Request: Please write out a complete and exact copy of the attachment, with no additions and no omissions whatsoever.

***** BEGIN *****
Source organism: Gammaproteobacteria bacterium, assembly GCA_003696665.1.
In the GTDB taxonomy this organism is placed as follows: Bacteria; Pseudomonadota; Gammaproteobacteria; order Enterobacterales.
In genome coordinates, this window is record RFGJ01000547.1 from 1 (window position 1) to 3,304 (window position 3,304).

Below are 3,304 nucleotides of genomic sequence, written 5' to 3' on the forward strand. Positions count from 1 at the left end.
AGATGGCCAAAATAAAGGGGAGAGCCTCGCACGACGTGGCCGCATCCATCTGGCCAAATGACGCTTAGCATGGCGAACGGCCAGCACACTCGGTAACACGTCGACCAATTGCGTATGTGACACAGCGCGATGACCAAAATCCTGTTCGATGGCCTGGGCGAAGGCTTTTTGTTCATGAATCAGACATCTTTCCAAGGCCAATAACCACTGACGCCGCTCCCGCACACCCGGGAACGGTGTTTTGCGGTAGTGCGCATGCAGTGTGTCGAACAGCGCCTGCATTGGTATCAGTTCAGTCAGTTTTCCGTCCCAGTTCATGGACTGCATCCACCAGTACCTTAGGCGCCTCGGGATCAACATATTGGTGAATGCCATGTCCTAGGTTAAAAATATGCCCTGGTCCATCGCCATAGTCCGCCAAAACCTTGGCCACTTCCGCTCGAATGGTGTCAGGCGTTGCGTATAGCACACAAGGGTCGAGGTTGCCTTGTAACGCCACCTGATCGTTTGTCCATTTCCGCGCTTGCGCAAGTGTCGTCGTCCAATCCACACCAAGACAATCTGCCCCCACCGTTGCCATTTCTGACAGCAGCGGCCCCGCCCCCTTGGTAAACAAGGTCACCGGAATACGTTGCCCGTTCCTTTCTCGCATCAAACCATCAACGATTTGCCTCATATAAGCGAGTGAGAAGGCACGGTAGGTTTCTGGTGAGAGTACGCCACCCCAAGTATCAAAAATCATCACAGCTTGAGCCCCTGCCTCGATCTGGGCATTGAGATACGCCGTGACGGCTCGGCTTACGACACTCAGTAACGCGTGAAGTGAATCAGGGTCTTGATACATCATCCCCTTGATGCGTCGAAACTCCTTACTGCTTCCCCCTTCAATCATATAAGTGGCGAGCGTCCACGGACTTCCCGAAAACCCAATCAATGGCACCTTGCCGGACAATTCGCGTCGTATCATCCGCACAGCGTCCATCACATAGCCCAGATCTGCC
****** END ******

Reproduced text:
Source organism: Gammaproteobacteria bacterium, assembly GCA_003696665.1.
In the GTDB taxonomy this organism is placed as follows: Bacteria; Pseudomonadota; Gammaproteobacteria; order Enterobacterales.
In genome coordinates, this window is record RFGJ01000547.1 from 1 (window position 1) to 3,304 (window position 3,304).

Below are 3,304 nucleotides of genomic sequence, written 5' to 3' on the forward strand. Positions count from 1 at the left end.
AGATGGCCAAAATAAAGGGGAGAGCCTCGCACGACGTGGCCGCATCCATCTGGCCAAATGACGCTTAGCATGGCGAACGGCCAGCACACTCGGTAACACGTCGACCAATTGCGTATGTGACACAGCGCGATGACCAAAATCCTGTTCGATGGCCTGGGCGAAGGCTTTTTGTTCATGAATCAGACATCTTTCCAAGGCCAATAACCACTGACGCCGCTCCCGCACACCCGGGAACGGTGTTTTGCGGTAGTGCGCATGCAGTGTGTCGAACAGCGCCTGCATTGGTATCAGTTCAGTCAGTTTTCCGTCCCAGTTCATGGACTGCATCCACCAGTACCTTAGGCGCCTCGGGATCAACATATTGGTGAATGCCATGTCCTAGGTTAAAAATATGCCCTGGTCCATCGCCATAGTCCGCCAAAACCTTGGCCACTTCCGCTCGAATGGTGTCAGGCGTTGCGTATAGCACACAAGGGTCGAGGTTGCCTTGTAACGCCACCTGATCGTTTGTCCATTTCCGCGCTTGCGCAAGTGTCGTCGTCCAATCCACACCAAGACAATCTGCCCCCACCGTTGCCATTTCTGACAGCAGCGGCCCCGCCCCCTTGGTAAACAAGGTCACCGGAATACGTTGCCCGTTCCTTTCTCGCATCAAACCATCAACGATTTGCCTCATATAAGCGAGTGAGAAGGCACGGTAGGTTTCTGGTGAGAGTACGCCACCCCAAGTATCAAAAATCATCACAGCTTGAGCCCCTGCCTCGATCTGGGCATTGAGATACGCCGTGACGGCTCGGCTTACGACACTCAGTAACGCGTGAAGTGAATCAGGGTCTTGATACATCATCCCCTTGATGCGTCGAAACTCCTTACTGCTTCCCCCTTCAATCATATAAGTGGCGAGCGTCCACGGACTTCCCGAAAACCCAATCAATGGCACCTTGCCGGACAATTCGCGTCGTATCATCCGCACAGCGTCCATCACATAGCCCAGATCTGCC